Creating a comprehensive estate plan means assessing various aspects of your life and reviewing your options for how to address those aspects in the future. Some people may feel satisfied creating a plan that consists only of a simple will, but you could believe that using other important documents could better suit your particular needs.
You never expected it to happen, but you are on the cusp of your second marriage. This time, you feel like you have found the one, and you are ready to start this new chapter in your life. Entering a second marriage is not something you intend to do with blinders on. If your first marriage ended badly, you may feel it is dangerous to throw caution to the wind.
You signed your will and created a revocable living trust. You established your advance directive plan, including your living will and power of attorney. Most likely, you named your spouse as the primary beneficiary and proxy on these documents as well as on any life insurance, investments or pay-on-death accounts.
Estate planning is important, but not many people realize the value of making these plans until it is too late. This often leaves loved ones with the frustration and confusion of probate without the guidance of a will or other document. You may be among those who have created an estate plan. Even if it is just a simple will, you have taken a bold step to protect your family.
If you have a loved one with special needs, you know that it can be financially, physically and emotionally challenging to provide care. You work hard to provide the support he or she needs, but it is prudent to think about his or her care beyond your lifetime. It is possible that your family member could outlive you, and it is smart to have the necessary legal protections in place to ensure that he or she continues to get the care needed.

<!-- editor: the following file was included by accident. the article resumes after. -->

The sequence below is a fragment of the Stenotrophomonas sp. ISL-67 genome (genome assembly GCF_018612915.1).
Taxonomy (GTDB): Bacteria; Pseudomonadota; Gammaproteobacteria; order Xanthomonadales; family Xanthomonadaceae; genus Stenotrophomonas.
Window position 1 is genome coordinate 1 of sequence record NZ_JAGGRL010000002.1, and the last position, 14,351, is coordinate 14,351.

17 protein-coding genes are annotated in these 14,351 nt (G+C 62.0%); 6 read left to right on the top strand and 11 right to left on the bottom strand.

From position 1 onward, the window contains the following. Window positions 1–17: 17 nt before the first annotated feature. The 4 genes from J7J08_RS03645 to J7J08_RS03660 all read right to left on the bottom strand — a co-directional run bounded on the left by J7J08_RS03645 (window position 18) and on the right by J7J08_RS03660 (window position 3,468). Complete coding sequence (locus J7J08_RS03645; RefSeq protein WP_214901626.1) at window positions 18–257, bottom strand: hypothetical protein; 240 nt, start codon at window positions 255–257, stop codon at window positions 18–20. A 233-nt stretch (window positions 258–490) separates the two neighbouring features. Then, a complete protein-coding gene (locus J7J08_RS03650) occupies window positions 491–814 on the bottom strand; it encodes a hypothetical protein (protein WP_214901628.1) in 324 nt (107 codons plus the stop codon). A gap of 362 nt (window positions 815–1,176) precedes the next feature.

Every day, 142 people in the United States die from drug overdoses. This may be your greatest fear if you have an adult child who struggles with opioid addiction. The opioid crisis is so widespread that many refer to it as an epidemic.
You may already know that your special needs child cannot have assets over a certain amount in order to receive benefits from the government. This limitation may make it seem difficult to plan for your child's future. Fortunately, an estate-planning tool that could work for you and your child does exist.
Small business owners know that it takes an incredible amount of time, effort and planning to start and sustain a business operation of any kind. You may have put an enormous effort into starting your company, but you should also plan how you want to dissolve or leave it one day. Whether you wish to eventually close, retire or sell, it is wise to plan today for a problem-free future.
Many North Carolina residents have likely heard at some point about the benefits of having a power of attorney document. This document allows you to appoint an individual to attend to your financial needs should you lose the ability to do so yourself. Because you legally put someone else in charge of your finances, you certainly hope that the person will act in a trustworthy and responsible manner.
Throughout your career as a business owner, you undoubtedly enjoyed seeing your company thrive and grow into the success you had always hoped. You likely put much of your life into the business in order to ensure its survival, and as you grow older, you may find yourself wondering what could happen to the life of your business when your life comes to an end.